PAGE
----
How much can a single mother receive in her tax refund?
The amount one pays as income tax depends on their TAXABLE income. It is a percentage of that income. The exact percentage used depends on the level of that income.
Taxable income depnds on many things: Earnings from employment for sure, earnings from other sources (investments, government payments, etc.), and even then certain items of each may be not included, or things you may not receive in cash may be included. For example - the contribution to a 401k is not taxable income, even though it is part of your salary.
On the other hand, certain benefits you may receive, like employer paid life insurance, car allowances, even access to a cafeteria that has reduced prices because of an employer supporting it), may result in taxable income to you.
Once the amount of taxable income is determined, then the deductions to that income are applied. For example, interest paid on the mortgage for your home, number of dependent children, number of other qualifying dependents, medical costs, certain expenses of making that income, state taxes paid, etc.). Hence, any 2 people, holding the exact same job at the exact same salary and benefits, may well have 2 entirely different tax amounts due.
Once the amount of taxable income is determined, looking at the tax rate charts (made by filing status, for example single filer verses married filing jointly), for that income determines how much one actually must pay. THE AMOUNT ONE RECIEVES "BACK" AS A REFUND IS SIMPLY HOW MUCH THAT IS LOWER THAN THE AMOUNT THEY PAID IN AS ESTIMATED PAYMENTS - OR IN MOST CIRCUMSTANCES - THROUGH PAYROLL WITHHOLDING. You actually controll how much that was when you completed your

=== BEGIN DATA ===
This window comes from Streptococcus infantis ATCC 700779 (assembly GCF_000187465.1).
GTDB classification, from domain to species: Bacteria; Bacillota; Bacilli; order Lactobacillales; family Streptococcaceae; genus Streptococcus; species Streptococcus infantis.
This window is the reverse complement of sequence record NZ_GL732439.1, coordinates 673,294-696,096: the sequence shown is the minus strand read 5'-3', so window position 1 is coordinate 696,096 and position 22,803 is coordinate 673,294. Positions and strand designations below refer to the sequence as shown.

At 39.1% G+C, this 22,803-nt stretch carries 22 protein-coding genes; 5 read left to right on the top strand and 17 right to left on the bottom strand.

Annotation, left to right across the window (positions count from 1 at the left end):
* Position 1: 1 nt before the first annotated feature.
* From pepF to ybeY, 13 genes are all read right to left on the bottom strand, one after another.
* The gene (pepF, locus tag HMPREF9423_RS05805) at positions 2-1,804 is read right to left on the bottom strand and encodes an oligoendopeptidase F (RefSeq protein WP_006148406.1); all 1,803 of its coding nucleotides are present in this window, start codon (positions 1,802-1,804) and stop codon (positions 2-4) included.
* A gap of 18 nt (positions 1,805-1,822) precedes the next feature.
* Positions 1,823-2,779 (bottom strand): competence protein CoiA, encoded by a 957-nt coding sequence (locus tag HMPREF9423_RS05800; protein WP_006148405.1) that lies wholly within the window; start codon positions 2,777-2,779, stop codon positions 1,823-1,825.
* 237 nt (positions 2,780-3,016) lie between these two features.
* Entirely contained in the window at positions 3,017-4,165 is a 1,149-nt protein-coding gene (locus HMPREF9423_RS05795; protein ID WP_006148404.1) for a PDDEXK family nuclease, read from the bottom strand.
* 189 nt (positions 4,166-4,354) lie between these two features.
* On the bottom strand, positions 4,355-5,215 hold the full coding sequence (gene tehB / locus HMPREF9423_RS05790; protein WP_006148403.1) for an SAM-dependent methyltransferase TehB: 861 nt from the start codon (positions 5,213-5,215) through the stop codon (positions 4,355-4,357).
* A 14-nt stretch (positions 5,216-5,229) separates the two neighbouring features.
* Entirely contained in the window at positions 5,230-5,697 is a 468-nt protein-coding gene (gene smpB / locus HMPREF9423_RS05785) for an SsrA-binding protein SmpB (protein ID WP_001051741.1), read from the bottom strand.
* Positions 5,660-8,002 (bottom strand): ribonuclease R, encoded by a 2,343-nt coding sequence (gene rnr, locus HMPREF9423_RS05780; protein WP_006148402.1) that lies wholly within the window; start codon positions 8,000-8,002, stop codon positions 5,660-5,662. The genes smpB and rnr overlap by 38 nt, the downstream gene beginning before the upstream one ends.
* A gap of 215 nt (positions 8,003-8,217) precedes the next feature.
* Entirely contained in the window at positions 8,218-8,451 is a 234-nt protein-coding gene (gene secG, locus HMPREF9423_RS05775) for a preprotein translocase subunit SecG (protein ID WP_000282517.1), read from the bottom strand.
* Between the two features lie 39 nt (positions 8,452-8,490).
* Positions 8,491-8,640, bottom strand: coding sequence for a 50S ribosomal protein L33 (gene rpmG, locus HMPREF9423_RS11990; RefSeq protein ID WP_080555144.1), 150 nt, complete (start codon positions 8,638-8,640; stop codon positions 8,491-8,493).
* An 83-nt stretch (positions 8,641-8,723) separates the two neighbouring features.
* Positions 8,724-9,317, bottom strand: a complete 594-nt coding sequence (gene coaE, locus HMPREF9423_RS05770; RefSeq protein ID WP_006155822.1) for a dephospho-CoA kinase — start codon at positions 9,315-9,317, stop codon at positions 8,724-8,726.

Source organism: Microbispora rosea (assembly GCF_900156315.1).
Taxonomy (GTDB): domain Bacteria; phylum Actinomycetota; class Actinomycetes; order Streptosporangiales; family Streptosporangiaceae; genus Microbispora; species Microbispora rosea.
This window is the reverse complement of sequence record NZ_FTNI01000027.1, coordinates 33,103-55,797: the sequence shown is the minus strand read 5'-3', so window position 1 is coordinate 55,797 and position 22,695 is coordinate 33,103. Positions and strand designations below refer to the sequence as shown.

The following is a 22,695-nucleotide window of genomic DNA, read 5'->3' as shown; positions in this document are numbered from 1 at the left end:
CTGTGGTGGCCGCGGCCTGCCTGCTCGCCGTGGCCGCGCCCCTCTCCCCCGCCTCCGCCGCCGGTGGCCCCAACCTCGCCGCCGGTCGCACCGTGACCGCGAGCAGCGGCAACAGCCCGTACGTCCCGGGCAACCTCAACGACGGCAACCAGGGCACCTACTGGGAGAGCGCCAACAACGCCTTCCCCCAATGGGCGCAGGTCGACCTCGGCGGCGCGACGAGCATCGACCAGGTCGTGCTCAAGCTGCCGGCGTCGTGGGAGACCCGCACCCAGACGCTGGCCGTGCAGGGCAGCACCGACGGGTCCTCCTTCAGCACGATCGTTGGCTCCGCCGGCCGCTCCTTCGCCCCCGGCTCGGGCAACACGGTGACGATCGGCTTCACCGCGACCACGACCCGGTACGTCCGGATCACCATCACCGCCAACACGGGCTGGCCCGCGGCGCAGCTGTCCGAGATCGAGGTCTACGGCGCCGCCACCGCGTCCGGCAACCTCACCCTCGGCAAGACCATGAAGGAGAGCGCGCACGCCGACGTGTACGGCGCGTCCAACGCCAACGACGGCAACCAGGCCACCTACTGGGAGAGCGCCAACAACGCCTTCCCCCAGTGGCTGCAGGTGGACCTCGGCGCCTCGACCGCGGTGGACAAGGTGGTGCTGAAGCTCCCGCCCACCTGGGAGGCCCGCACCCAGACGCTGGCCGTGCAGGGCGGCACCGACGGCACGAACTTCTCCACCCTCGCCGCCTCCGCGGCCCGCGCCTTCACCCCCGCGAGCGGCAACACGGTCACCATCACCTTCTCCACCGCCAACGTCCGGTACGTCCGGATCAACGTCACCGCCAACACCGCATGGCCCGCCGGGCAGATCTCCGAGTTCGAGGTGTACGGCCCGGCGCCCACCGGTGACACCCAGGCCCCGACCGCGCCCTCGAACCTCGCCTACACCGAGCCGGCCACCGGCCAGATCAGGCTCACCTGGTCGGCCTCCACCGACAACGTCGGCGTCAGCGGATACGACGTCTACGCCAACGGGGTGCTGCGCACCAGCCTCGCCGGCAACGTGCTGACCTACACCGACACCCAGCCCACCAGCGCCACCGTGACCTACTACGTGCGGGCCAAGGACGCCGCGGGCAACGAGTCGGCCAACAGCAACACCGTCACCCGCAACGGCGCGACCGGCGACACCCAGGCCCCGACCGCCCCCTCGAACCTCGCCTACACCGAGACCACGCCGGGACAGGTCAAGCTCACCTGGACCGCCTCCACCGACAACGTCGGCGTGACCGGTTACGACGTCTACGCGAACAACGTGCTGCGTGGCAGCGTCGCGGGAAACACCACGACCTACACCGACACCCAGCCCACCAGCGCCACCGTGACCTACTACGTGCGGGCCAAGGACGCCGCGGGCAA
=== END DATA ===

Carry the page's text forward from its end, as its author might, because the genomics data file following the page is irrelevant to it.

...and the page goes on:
W-4, and hopefully it is about right fior the amount needed to be paid, or you incur penalties and interest.
Simple Common Sense:
It really makes no difference since the only time you actually do WANT to file is when the IRS says you don't have to!
They don't do that because it's good for you. They do it because it is more likely to be good for them. Certainly if you don't have to file, NOTHING BAD, in fact only good things, can happen by doing so.
Federal Taxes are the same throughout the country. State tax laws are specific to each area.
Whether you have to file a tax return (or pay tax) depends, in part, on your filing status, deductions, amount & type ofincome. There are no such things as "start and stop" ages, not having to pay because of retirement or on social security or working from home or a student. It is all addressed as a matter of"how much TAXABLE income."
(Note: working isn't relevant either, as many people who don't work or are retired, or disabled, or old, or young, or in school, have income from many sources: savings, investments, etc. TAXABLE income is different than what you may otherwise think of as income. In most circumstances, you have to do many of the calculations needed to file a return, just to determine what taxable income may be).
Likewise, there are no special or fixed rates for retired, student, doctor, sanitation worker, President, convict. whatever. The amount of taxable income after applicable deductions and adjustments determines the rate applied to your particular situation. The rate, as well as the amount, you pay changes as the amount of income does.Source: www.answers.com